BROWNSVILLE — July was the hottest month measured on Earth since records began in 1880, the latest in a long line of peaks that scientists say backs up predictions for man-made climate change.
And as August slogs on, there is no relief in sight.
A high pressure dome over parts of the United States bringing hot temperatures to the Rio Grande Valley is starting to shift a little but not enough to bring cooler temperatures to the area.
Temperatures have continued to remain in the high 90s and the mid 100s across the Valley.
“That is what is keeping us under this really hot pattern,” said Tim Speece, lead forecaster for the National Weather Service in Brownsville.
In the Valley, Speece said there is no strong cool-down on the horizon and temperatures will continue to remain high until the end of the month.
“We will probably still have to be concerned with heat index advisories for the rest of August,” he said.
The U.S. National Oceanic and Atmospheric Administration said yesterday that July was 1.71 degrees warmer than the 20th century average of 60.4 for the month.
Because July is generally the warmest month on the calendar, meteorologists say this means it also set a new all-time monthly record for the past 140 years.
Last month’s temperatures narrowly topped the previous July record, set in 2016, by 0.05.
According to NOAA’s records, 9 of the 10 hottest Julys on record have occurred since 2005 and last month was the 43rd consecutive July above the 20th century average.
The record temperatures notched up in July were accompanied with other major landmarks. Average Arctic sea ice, for example, was almost 20% below average in July, less even than the previous historic low of July 2012.
The July peaks came hot on the heels of a sizzling June, which ended up being the hottest June recorded over the past 140 years.
The reason behind the Rio Grande Valley’s hot temperatures is known as “La Canicula,” which is a dome of high pressure that provides “hot to very hot, largely rain-free, and frequently breezy weather to the Valley and Deep S. Texas,” Barry Goldsmith, warning coordination meteorologist/acting meteorologist–in-charge at the NWS Brownsville, said last week.
Goldsmith said while the actual calendar for “La Canicula” is July 3 through Aug. 11, the periods can last longer, which appears to be the case for the heat to last deep into August.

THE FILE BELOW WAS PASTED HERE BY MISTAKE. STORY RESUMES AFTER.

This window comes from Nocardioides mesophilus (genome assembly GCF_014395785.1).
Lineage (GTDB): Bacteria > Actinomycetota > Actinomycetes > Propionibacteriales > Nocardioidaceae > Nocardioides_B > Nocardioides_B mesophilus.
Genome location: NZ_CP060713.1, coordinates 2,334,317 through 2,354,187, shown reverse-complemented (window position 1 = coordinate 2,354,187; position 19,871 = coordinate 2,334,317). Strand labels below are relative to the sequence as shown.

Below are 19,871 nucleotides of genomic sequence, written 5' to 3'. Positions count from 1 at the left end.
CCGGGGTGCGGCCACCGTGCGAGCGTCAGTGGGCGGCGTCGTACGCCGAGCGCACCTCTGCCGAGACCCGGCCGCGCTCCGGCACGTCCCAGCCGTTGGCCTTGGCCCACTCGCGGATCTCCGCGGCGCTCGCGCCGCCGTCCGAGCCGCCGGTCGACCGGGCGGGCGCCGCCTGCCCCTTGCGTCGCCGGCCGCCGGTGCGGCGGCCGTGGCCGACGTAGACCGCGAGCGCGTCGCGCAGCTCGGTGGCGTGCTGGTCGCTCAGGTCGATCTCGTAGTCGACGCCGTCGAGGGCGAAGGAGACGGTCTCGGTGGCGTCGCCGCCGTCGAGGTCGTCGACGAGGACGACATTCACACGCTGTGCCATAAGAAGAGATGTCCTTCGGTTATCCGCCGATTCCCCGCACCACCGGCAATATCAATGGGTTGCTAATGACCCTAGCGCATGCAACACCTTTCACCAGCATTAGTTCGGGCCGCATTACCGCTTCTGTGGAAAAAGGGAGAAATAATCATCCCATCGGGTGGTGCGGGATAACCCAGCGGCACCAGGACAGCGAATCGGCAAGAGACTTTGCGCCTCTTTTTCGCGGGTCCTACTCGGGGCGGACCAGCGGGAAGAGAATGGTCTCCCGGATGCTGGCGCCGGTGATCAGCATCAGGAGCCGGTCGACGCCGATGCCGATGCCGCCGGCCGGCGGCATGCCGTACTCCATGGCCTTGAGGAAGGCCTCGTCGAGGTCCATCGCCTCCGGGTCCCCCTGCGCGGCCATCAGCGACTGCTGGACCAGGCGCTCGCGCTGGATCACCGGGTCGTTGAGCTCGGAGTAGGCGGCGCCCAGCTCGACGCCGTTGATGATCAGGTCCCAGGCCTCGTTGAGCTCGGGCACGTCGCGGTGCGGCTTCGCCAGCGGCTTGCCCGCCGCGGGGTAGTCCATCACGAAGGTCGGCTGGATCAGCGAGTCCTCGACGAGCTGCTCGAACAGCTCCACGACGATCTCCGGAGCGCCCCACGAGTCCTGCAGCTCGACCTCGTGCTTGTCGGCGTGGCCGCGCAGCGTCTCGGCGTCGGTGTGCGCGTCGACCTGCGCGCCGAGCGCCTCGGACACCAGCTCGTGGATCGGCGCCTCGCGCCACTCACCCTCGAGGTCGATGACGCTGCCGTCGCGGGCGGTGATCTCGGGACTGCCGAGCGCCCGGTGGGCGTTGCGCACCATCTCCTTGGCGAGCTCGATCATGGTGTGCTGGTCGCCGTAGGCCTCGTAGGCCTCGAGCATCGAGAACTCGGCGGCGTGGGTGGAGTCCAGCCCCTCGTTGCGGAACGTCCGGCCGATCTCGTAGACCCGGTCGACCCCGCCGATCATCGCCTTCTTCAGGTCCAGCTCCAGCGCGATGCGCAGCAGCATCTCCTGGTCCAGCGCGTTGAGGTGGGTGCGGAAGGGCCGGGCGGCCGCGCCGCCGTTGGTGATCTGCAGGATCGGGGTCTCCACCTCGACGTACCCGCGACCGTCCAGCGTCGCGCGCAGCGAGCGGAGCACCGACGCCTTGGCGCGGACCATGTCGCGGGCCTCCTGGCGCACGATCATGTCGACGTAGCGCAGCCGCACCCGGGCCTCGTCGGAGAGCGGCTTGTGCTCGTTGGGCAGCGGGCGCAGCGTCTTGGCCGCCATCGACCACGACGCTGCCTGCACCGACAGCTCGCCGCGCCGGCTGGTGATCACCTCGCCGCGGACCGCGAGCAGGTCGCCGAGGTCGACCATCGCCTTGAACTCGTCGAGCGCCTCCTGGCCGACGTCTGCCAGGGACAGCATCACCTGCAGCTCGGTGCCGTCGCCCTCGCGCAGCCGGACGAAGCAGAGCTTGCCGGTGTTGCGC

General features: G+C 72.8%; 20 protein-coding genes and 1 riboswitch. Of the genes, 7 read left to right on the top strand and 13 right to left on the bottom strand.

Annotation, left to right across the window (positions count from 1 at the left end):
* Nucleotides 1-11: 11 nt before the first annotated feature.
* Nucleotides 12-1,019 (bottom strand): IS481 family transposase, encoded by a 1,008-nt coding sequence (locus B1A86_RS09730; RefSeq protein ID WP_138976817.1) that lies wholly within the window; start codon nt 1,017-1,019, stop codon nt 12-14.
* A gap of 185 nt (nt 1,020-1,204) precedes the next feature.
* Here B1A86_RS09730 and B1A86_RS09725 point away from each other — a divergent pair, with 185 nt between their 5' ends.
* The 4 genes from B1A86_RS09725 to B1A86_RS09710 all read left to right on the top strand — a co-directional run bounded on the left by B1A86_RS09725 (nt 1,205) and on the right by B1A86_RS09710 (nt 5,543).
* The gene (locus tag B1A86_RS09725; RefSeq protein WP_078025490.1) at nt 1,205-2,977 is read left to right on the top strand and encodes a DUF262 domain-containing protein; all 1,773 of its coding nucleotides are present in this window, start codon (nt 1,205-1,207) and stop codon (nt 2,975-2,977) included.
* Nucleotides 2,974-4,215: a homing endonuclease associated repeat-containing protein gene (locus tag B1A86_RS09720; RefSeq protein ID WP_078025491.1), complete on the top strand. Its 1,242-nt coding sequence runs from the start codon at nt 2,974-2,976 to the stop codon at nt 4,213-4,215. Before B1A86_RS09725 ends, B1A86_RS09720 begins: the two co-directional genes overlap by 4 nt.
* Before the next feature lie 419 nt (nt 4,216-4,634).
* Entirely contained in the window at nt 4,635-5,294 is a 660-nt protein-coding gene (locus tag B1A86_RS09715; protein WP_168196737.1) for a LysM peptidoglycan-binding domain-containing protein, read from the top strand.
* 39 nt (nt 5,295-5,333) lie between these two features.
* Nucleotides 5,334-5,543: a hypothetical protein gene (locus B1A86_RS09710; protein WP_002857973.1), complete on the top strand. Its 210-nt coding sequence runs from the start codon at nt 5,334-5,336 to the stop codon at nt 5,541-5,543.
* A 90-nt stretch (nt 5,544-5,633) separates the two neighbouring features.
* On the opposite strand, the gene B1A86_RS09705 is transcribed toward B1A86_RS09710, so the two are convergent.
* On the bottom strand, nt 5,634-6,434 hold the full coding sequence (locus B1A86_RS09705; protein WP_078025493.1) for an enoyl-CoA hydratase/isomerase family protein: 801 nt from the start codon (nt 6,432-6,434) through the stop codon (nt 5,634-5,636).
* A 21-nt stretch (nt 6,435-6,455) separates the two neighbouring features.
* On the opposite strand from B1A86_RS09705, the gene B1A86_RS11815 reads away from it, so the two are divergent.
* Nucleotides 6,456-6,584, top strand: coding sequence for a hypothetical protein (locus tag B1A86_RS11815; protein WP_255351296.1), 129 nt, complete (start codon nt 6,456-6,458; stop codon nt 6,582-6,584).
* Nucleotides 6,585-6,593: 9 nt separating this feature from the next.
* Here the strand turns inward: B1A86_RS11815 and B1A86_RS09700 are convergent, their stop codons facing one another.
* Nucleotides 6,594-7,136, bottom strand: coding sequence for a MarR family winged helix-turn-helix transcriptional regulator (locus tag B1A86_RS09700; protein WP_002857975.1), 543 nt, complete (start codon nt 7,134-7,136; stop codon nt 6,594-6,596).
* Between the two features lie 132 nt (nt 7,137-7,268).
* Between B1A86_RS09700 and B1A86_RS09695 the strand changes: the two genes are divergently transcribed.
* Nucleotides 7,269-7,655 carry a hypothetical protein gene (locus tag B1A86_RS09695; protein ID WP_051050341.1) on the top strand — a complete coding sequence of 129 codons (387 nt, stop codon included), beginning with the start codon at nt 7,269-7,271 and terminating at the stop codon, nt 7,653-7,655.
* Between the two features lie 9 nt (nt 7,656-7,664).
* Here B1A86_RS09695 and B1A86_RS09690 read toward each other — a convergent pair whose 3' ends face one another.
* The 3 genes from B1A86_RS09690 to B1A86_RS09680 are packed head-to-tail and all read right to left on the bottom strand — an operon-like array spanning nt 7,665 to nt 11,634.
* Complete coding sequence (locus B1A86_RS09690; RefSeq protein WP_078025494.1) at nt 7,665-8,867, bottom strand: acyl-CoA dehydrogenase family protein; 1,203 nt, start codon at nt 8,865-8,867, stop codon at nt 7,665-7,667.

According to the five-day outlook for the RGV, “Temperatures will continue to climb into the upper 90s across the east to mid 100s west. Rain chances will gradually begin to increase early next week, especially across the lower valley and east of I69E. Heat indices will remain high so don’t forget to follow those heat safety guidelines.”
Speece said there’s a possibility for a better chance of rain toward the end of next week and perhaps the last week in August. “Some of our longer range models are indicating that we might actually get some rainfall.”
September is normally the wettest month for the Valley and with the peak of the Atlantic hurricane season almost upon us — and the non-presence of El Nino — forecasters urge everyone to keep their eyes on the Atlantic, Caribbean and the Gulf of Mexico should any tropical system develop.
El Nino normally suppresses any tropical development.
“That could potentially open up the doors as we head into late August and early September that we will have to watch out for development anywhere in the Atlantic in addition to the Gulf of Mexico and Caribbean also,” Speece said.
Speece said according to the National Hurricane Center in Florida, no tropical development is expected in the next five days.
“As this ridge weakens over the area that could give us a little bit of a window starting maybe after five days from now we could get a window of opportunity for some tropical development out there in the Caribbean or Gulf of Mexico,” Speece said.
The Associated Press contributed to this report.